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Come on Google, Facebook, it’s time to start paying for content

‘This powerful duopoly has no need to pay for what it is getting in abundance for nothing but let’s see how this develops’

PUBLISHED : Wednesday, 22 March, 2017, 9:55am
UPDATED : Wednesday, 22 March, 2017, 10:38pm

As Spiderman has so sagaciously reminded us – “with great power, comes great responsibility”, except, apparently if you run Google and Facebook, which together account for a staggering half of worldwide digital advertising revenues yet claim to have no responsibility for what appears on their platforms.

Both organisations have stoutly maintained that they are tech companies, implying that somehow the question of responsibility for content lies elsewhere. That claim is being challenged in a way that hurts, by their advertisers, including very big names such as HSBC, L’Oreal and the UK government, who say that as long as their ads are vulnerable to appearing alongside unacceptable content they will be deploying their advertising budgets elsewhere. The British supermarket chain J. Sainsbury is among them after seeing its ads placed alongside videos advocating terrorism.

Sir Martin Sorrell, Chief Executive of WPP, one of the world’s biggest advertising companies, got it right in saying that “Google and Facebook and other media corporations have the same responsibilities as any other media company. They cannot masquerade as technology companies, particularly when they place advertisements”.

At the time of writing Google has moved to assure advertisers that they will have some say over where their advertisements appear however Facebook has yet to comment.

Not only are companies like Google and Facebook providing a platform but they are also, in reality, the world’s largest media companies

The big issue, as highlighted by Sir Martin, remains unresolved because not only are companies like Google and Facebook providing a platform but they are also, in reality, the world’s largest media companies. However they want a free ride not only on policies governing their main source of income, which is advertising, but also on the provision of content, large amounts of which is derived from the so-called traditional media that continue to pay the cost of creating this content.

In fact things are even worse for most of the print media, which has been avidly embracing the digital revolution only to discover that income from advertising on their own sites is very disappointing and depressed by the increasing use of ad blockers, much loved by users who get annoyed by ads popping up when they are intent on perusing content.

A rearguard action has been launched by traditional media companies, such as Axel Springer in Germany and Trinity Mirror in Britain, who are using various methods to get their online readers to reject ad blockers by reminding them that someone has to pay for the content they are consuming.

Meanwhile returns on digital advertising are unimpressive for traditional media companies and revenues for conventional newspaper, television and radio advertising are in seemingly unstoppable decline.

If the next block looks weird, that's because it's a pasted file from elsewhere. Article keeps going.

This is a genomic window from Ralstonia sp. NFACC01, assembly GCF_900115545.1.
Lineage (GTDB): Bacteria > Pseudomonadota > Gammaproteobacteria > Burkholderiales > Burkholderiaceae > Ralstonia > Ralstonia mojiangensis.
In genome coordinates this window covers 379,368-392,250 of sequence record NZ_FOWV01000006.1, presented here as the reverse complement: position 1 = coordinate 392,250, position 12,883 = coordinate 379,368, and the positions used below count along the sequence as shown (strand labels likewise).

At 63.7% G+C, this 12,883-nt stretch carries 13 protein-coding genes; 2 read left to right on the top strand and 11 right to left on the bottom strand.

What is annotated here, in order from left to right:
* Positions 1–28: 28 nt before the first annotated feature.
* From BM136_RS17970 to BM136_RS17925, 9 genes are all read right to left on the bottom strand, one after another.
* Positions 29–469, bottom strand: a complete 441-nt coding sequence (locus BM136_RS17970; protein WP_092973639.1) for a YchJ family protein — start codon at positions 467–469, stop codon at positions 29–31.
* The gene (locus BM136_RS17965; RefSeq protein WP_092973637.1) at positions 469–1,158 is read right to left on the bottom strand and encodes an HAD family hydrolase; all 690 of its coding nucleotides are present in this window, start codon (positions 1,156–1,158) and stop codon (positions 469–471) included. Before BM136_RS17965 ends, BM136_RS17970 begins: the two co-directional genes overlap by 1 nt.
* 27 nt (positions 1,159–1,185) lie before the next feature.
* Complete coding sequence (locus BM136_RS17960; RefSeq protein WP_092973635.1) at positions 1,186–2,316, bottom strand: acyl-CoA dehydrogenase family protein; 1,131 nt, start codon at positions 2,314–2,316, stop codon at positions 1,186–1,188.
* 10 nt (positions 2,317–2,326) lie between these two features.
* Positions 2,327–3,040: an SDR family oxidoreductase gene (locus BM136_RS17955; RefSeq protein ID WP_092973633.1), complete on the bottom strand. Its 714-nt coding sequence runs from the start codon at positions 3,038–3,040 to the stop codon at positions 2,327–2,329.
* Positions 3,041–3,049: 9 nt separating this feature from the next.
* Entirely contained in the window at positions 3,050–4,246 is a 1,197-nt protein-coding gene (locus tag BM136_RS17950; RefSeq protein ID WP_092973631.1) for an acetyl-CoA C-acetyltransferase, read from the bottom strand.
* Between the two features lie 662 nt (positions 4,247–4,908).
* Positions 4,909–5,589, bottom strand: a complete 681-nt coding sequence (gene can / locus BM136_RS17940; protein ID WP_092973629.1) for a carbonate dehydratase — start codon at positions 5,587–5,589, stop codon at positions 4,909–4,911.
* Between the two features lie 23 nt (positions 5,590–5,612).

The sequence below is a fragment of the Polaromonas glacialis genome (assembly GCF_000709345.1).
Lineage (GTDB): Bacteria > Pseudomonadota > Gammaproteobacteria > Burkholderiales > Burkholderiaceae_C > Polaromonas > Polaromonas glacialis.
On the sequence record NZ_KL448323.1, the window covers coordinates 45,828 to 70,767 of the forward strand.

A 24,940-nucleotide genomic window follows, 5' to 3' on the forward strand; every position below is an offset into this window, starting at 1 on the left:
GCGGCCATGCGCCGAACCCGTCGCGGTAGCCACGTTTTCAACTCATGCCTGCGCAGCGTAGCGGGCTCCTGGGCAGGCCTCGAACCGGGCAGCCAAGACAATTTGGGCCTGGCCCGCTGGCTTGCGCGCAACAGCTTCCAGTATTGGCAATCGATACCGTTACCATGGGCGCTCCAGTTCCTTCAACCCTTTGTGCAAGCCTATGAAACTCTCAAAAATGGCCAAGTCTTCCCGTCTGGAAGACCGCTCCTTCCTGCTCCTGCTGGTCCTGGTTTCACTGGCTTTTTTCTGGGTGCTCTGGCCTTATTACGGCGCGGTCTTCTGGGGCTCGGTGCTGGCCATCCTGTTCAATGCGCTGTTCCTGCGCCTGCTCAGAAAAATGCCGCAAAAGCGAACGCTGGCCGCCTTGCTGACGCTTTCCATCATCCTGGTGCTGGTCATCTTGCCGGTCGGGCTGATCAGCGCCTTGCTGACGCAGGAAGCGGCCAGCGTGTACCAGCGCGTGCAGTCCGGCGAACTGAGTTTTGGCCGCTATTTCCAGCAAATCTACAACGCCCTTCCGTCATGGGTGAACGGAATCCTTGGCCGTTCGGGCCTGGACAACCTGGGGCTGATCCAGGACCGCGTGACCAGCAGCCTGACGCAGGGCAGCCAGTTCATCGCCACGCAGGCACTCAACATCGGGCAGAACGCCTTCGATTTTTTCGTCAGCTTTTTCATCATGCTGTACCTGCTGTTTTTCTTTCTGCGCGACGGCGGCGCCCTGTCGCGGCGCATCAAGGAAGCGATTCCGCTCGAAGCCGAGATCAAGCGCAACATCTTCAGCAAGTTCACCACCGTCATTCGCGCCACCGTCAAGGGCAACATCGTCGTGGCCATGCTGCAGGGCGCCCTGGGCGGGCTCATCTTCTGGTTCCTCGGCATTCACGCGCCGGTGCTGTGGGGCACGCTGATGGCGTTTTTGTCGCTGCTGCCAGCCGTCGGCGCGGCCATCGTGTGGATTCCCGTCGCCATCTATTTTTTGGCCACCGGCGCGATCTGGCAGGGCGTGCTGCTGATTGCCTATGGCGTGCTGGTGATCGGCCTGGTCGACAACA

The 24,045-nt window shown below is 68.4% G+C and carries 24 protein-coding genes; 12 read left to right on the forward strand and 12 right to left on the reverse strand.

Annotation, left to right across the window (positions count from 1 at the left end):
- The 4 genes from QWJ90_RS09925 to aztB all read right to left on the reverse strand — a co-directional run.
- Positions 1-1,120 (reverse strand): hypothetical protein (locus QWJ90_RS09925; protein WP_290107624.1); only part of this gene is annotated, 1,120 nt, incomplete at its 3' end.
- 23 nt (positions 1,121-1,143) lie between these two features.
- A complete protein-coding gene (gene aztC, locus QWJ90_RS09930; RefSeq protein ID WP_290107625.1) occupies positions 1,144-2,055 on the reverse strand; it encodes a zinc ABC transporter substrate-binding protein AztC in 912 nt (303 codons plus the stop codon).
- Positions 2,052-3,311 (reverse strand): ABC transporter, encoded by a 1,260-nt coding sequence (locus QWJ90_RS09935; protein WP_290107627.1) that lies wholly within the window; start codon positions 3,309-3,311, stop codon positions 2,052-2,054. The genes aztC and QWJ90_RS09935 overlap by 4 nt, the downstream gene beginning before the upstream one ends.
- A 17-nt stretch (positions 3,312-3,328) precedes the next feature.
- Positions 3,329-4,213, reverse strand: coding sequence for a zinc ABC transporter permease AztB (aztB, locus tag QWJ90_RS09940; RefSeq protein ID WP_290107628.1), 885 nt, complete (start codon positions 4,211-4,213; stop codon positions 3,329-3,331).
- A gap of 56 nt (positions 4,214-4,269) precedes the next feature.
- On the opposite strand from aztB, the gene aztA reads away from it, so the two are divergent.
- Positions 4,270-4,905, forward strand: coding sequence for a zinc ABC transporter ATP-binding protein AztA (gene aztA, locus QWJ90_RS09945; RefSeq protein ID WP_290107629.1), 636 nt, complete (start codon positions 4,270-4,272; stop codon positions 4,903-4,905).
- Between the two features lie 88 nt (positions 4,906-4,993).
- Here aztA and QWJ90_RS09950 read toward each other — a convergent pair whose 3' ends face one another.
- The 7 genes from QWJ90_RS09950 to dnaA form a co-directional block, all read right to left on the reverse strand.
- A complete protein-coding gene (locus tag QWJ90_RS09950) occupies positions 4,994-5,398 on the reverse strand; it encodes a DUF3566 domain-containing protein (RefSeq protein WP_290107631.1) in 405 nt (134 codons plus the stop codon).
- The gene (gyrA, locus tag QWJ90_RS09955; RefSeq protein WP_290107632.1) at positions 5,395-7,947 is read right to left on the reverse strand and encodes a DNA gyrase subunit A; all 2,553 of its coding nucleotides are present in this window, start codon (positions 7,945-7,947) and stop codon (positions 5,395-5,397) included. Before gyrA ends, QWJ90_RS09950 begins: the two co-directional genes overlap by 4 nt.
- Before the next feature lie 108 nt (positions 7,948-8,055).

Ironically the effectiveness of traditional media advertising was always hard to measure; who knew, for example, how many people actually paid attention to a 30 second TV spot? The big digital companies claimed that not only could they reach a bigger audience but with their clever metrics they could deliver an accurate account of who was being reached and how. Now the accuracy of this data has also come into question and the likes of Google have been forced to admit that there may be a problem.

The worm therefore does seem to be turning and there are increasing signs that the digital free ride cannot go on forever. However the bigger crisis looms because it is inconceivable that providers of quality content can indefinitely continue to do so without adequate remuneration anymore than restaurants can be expected to provide free food to customers simply on the basis that they are hungry and need to eat.

Attempts at getting consumers to pay for content have met with decidedly mixed results although we know that some of forms of content, such as gaming and music, have a successful revenue model, albeit far from perfect. Elsewhere, despite brave talk, there are few indications that the majority of content suppliers have actually managed to crack this problem.

Now that Google and Facebook are coming to realise that their free ride is facing significant challenges, is it so unreasonable to assume that these challenges will also come from the content providers who do so much to enrich their platforms and might expect to be paid for so doing?

As matters stand this is a bit of stretch because this powerful duopoly has no need to pay for what it is getting in abundance for nothing but let’s see how this develops. We need to keep in mind that in terms of media history the internet is not much more than a blink of the eye, okay, it’s a pretty big blink but the lasting terms of engagement are yet to be resolved.

Some of us may even carry on buying newspapers and many of us have already rediscovered the joy of the printed word in books so who really knows where all this will end up?

Stephen Vines runs companies in the food sector and moonlights as a journalist and a broadcaster

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